"In other words," the appellate court continued, "to the extent CIGA pays covered claims with its own assets, such as proceeds from the premiums it charges its members, it is entitled to retain the amounts it recovers through subrogation actions. Conversely, to the extent CIGA pays covered claims with 'early access distributions' or other assets from the insolvent insurer's estate, the estate is entitled to the proceeds of any subrogation action."
Lawrence E. Mulryan, executive director of CIGA, said the decision, which he believes is the first by an appellate court, clarifies an issue that has arisen in other states throughout the country. "I think it will be helpful to all parties," he said.
Mr. Mulryan said the decision means CIGA will receive virtually all of the funds in dispute.
However, Harry LeVine, senior staff counsel to the California Insurance Department, contends this is not clear. He added that the department will appeal the decision to the California Supreme Court.
"We think the problem with the court's decision is tracing the money" in determining the source of the funds used to pay the claims, Mr. Levine said. "How we'll ever trace which dollars were used is a good question," he said.
Death of tobacco bill may spark state suits
WASHINGTON -- The death of comprehensive tobacco control legislation in the Senate last month could mean a flood of litigation against tobacco companies in state courts.
At least 15 states already have set court dates for their suits against cigarette makers in an attempt to recover smoking-related Medicaid costs. The suits had been on hold in anticipation of congressional approval of a proposed $368.5 billion "global" settlement of such claims worked out by 40 state attorneys general and five tobacco companies last June (BI, June 23, 1997). Four other states have settled with tobacco makers.
A bill drafted by Sen. John McCain, R-Ariz., to implement the settlement initially would have granted tobacco companies limits on punitive damages and a degree of immunity from class-action lawsuits in return for their acceptance of numerous restrictions on their business activities. The measure also increased the projected cost to cigarette makers to more than $500 billion over a 25-year period.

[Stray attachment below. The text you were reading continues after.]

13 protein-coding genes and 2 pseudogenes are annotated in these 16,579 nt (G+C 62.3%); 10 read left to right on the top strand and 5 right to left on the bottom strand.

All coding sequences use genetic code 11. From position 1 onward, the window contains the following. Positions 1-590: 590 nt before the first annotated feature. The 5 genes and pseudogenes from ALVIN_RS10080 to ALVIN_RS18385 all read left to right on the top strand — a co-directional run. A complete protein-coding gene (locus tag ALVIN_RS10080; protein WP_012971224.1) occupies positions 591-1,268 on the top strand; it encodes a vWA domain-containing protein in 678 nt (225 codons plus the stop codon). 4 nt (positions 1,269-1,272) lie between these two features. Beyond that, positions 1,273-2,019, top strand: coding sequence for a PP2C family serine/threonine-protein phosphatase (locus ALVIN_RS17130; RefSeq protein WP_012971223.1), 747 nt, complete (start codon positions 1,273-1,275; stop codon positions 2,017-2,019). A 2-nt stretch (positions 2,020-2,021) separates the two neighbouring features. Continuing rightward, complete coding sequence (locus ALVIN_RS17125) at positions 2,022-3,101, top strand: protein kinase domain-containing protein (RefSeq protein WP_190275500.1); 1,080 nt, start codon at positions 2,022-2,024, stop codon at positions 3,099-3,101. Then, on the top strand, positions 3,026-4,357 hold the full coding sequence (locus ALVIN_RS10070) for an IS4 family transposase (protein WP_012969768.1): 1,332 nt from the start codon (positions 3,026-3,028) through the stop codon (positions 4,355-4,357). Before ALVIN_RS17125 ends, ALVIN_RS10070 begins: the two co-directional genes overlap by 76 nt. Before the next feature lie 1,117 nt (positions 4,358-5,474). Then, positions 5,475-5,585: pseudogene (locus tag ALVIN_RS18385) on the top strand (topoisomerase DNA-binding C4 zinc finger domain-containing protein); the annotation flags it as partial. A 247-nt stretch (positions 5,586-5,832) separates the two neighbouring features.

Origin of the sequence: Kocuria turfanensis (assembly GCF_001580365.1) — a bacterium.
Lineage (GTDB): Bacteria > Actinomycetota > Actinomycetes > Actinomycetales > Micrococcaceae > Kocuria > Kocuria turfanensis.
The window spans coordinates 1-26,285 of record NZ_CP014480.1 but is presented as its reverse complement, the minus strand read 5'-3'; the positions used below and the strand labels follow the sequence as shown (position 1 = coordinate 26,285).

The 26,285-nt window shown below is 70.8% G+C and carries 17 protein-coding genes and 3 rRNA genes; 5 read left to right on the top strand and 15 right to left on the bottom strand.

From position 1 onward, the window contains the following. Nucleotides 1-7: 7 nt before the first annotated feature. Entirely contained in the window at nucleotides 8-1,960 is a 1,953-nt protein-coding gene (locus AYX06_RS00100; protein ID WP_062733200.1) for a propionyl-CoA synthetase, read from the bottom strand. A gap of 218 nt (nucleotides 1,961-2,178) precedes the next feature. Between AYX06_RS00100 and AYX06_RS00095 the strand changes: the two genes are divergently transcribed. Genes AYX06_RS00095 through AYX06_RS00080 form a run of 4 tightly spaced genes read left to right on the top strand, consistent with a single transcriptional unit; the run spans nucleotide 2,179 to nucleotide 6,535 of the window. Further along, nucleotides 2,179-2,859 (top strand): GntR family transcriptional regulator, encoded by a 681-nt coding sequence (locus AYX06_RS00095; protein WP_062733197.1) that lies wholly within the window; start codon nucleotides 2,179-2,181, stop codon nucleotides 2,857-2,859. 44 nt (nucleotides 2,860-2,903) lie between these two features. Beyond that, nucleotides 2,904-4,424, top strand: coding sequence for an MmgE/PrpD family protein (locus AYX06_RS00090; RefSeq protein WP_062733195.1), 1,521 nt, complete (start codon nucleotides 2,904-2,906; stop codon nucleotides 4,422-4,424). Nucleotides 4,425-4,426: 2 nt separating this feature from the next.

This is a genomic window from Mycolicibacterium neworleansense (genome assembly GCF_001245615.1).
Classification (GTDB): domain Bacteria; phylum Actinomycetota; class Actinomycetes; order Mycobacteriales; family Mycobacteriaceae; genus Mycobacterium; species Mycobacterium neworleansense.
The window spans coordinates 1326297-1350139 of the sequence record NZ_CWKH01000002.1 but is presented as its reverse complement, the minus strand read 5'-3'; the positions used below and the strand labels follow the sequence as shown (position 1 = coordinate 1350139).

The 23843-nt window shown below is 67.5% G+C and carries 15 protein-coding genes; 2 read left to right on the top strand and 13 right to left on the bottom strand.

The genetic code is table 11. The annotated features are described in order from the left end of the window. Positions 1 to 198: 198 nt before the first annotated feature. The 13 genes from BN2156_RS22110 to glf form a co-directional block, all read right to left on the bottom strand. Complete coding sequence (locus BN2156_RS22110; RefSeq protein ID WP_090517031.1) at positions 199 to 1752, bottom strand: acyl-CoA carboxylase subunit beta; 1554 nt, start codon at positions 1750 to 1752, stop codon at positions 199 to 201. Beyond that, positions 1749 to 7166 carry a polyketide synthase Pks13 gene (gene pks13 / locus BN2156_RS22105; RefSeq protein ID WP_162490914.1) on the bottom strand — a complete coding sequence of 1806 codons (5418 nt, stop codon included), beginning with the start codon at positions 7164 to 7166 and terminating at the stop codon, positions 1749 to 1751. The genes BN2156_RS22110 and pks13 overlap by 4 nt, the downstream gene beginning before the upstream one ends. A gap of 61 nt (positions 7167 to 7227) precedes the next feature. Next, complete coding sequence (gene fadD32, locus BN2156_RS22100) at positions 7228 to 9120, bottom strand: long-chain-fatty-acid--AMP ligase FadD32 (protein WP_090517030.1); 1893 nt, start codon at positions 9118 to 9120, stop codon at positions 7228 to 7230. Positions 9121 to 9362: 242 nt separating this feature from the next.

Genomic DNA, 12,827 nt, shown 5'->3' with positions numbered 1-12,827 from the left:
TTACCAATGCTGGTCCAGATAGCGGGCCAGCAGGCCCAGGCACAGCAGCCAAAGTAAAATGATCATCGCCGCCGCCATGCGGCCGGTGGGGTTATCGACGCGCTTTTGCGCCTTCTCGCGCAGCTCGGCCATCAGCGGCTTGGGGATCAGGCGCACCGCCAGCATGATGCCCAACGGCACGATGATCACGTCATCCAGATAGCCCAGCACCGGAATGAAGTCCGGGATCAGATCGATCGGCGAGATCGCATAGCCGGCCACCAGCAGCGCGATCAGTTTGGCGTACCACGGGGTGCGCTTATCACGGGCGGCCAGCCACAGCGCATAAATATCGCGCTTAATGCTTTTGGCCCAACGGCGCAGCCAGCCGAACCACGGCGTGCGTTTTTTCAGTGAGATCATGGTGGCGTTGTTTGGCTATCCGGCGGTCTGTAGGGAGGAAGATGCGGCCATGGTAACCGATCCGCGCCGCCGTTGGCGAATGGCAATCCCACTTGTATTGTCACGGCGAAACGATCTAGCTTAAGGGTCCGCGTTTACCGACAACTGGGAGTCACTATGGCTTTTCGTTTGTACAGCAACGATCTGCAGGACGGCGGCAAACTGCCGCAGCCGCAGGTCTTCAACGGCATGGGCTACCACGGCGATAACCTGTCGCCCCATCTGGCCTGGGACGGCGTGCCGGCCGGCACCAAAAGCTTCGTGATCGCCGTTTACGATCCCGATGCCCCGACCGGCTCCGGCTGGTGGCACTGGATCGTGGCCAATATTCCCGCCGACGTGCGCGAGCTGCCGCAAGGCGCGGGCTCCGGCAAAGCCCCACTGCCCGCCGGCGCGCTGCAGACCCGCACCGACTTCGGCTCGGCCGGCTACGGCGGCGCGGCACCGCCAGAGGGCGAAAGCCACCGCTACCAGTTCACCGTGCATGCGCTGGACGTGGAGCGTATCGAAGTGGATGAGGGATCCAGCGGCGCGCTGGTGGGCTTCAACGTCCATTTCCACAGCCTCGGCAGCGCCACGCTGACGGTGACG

But the McCain bill, despite support from the White House and several major public health organizations, came under fire from lawmakers who said it did not punish tobacco companies enough, and from those who claimed it would unfairly burden low-income smokers with new taxes. After several weeks of amendments -- including one that removed the immunity provisions and another that limited attorneys fees for lawyers who worked on the deal to a maximum of $4,000 an hour -- proponents of the bill could not muster the 60 votes required to end debate. Almost a year to the day that the preliminary agreement between the states and the tobacco companies had been announced, Senate Majority Leader Trent Lott, R-Miss., announced that the McCain bill was dead.
The death of the McCain bill sets the stage for states that have not settled with the tobacco companies to pursue their suits. In addition, hundreds of private suits, including a multibillion-dollar class-action suit in Florida, have been filed against cigarette makers. Although cigarette makers have generally prevailed in state courts, a Florida jury recently returned a verdict against Brown & Williamson Tobacco Corp. that for the first time levied punitive damages as well as compensatory damages in a smoking-related death case (BI, June 15).
Some form of tobacco control legislation may yet win congressional approval this year. Late last month, Sen. Lott and House Speaker Newt Gingrich, R-Ga., said Republicans would introduce limited tobacco legislation later this summer aimed at reducing youth smoking.